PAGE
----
When Junior Seau committed suicide on May 2nd, 2012, it came as a shock to the sports world. Seau was known for being a fantastic player and an even better teammate.
Questions about degenerative brain disease and concussion have been on the rise for the past few years, and their link has been inescapable. Seau’s brain was donated to the National Institute for Health, to see what the results were, and on Thursday Morning, a statement was released.
A team of independent researchers who did not know they were studying Seau’s brain all concluded he suffered from chronic traumatic encephalopathy (CTE), a degenerative disease typically caused by multiple hits to the head.”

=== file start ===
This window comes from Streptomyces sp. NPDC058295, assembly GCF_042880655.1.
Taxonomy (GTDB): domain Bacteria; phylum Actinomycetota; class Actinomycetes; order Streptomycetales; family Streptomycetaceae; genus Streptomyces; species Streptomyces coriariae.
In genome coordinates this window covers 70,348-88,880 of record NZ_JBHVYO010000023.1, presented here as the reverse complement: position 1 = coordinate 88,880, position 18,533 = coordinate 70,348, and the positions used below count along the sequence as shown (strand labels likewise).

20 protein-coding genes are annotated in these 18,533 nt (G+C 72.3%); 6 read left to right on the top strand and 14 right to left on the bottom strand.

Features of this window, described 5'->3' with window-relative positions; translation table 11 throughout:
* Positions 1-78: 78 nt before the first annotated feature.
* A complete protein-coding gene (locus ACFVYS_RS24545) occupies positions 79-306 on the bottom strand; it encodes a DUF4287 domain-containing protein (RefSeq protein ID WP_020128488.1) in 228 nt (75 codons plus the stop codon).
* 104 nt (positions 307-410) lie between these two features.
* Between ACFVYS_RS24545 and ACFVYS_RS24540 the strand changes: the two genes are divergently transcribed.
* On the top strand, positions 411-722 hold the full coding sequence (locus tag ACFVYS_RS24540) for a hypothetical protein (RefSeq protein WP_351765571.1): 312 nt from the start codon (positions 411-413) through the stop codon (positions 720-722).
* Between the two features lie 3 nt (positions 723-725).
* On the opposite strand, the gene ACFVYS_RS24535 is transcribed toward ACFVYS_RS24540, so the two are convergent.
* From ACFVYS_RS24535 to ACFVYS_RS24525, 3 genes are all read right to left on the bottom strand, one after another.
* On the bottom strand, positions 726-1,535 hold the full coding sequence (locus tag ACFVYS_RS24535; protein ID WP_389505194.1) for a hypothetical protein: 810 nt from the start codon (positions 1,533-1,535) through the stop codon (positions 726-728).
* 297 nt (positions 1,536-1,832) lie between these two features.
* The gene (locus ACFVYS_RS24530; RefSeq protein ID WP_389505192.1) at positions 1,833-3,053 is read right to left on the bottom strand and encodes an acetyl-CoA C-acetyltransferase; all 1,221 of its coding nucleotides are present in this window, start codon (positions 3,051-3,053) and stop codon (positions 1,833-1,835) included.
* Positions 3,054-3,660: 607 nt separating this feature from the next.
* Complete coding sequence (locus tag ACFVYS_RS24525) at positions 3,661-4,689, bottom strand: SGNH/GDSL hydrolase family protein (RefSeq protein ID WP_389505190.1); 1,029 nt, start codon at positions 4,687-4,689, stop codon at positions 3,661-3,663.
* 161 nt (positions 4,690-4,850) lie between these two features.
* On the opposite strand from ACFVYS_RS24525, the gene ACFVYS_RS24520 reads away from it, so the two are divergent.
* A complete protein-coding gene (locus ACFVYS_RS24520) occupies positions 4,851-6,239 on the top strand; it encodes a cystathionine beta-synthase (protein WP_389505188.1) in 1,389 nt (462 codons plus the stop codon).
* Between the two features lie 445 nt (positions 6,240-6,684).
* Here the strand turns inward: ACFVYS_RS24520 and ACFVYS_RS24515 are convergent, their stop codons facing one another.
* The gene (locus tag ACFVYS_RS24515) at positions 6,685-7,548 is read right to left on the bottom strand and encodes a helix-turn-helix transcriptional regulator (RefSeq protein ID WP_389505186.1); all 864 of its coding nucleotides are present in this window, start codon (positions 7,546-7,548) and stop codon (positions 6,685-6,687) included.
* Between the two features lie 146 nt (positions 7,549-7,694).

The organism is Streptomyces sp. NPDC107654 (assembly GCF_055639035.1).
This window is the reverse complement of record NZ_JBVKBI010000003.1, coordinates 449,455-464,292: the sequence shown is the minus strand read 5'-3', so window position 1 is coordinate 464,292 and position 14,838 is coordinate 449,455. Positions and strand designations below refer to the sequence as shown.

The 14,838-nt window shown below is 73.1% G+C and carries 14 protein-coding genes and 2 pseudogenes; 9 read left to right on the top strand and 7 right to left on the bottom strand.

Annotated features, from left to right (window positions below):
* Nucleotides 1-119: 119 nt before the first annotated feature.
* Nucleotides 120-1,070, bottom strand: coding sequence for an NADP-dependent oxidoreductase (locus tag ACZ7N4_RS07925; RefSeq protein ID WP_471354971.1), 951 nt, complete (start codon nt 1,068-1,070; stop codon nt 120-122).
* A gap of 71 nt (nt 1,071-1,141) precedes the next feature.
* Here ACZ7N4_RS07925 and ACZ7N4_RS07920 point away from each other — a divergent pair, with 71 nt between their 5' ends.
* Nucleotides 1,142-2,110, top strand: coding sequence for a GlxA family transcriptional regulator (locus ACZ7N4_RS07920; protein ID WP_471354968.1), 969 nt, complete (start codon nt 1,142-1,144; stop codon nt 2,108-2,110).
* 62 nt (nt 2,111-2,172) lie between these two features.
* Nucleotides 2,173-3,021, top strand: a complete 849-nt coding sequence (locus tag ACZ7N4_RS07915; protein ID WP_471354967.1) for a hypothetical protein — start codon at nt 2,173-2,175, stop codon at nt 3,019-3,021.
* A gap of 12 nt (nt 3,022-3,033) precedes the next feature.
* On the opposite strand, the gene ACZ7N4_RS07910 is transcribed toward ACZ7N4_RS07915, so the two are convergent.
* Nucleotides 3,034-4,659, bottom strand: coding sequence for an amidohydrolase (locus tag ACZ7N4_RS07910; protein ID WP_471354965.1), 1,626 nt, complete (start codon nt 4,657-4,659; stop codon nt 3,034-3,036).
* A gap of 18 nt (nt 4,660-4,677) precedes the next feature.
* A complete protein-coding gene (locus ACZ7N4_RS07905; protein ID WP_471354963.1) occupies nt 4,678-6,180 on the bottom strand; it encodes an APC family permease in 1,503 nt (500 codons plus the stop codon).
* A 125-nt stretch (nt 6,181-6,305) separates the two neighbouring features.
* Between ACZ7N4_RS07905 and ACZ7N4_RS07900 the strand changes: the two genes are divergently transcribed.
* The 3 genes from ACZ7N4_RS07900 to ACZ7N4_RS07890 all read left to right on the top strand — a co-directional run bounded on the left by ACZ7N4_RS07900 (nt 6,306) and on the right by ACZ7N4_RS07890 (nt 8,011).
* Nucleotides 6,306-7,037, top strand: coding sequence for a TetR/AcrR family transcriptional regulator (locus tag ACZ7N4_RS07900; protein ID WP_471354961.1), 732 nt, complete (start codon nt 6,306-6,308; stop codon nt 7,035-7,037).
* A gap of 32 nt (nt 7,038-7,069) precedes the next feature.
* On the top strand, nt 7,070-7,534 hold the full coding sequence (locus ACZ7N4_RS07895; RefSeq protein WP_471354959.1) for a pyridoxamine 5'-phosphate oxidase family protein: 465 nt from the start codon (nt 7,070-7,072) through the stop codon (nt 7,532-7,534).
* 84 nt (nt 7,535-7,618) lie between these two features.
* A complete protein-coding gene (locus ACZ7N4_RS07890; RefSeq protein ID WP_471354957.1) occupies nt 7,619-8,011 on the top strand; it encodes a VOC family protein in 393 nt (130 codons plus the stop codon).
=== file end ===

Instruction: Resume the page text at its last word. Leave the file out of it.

What was found in Junior Seau’s brain was cellular changes consistent with CTE,” said Dr. Russell Lonser, chairman of the Department of Neurological Surgery at Ohio State University, who led the study of Seau’s brain while he was at NIH.
Patients with CTE, which can only be diagnosed after death, display symptoms “such as impulsivity, forgetfulness, depression, [and] sometimes suicidal ideation,” Lonser said.
Seau’s family described to ABC News and ESPN a long descent into depression in the years prior to his death.
Over 30 players have been formally diagnosed with CTE the past few years, and Seau’s case is concerning because he was never diagnosed with a “formal” concussion. This news will only continue the controversy regarding brain injuries in the NFL and other pro sports.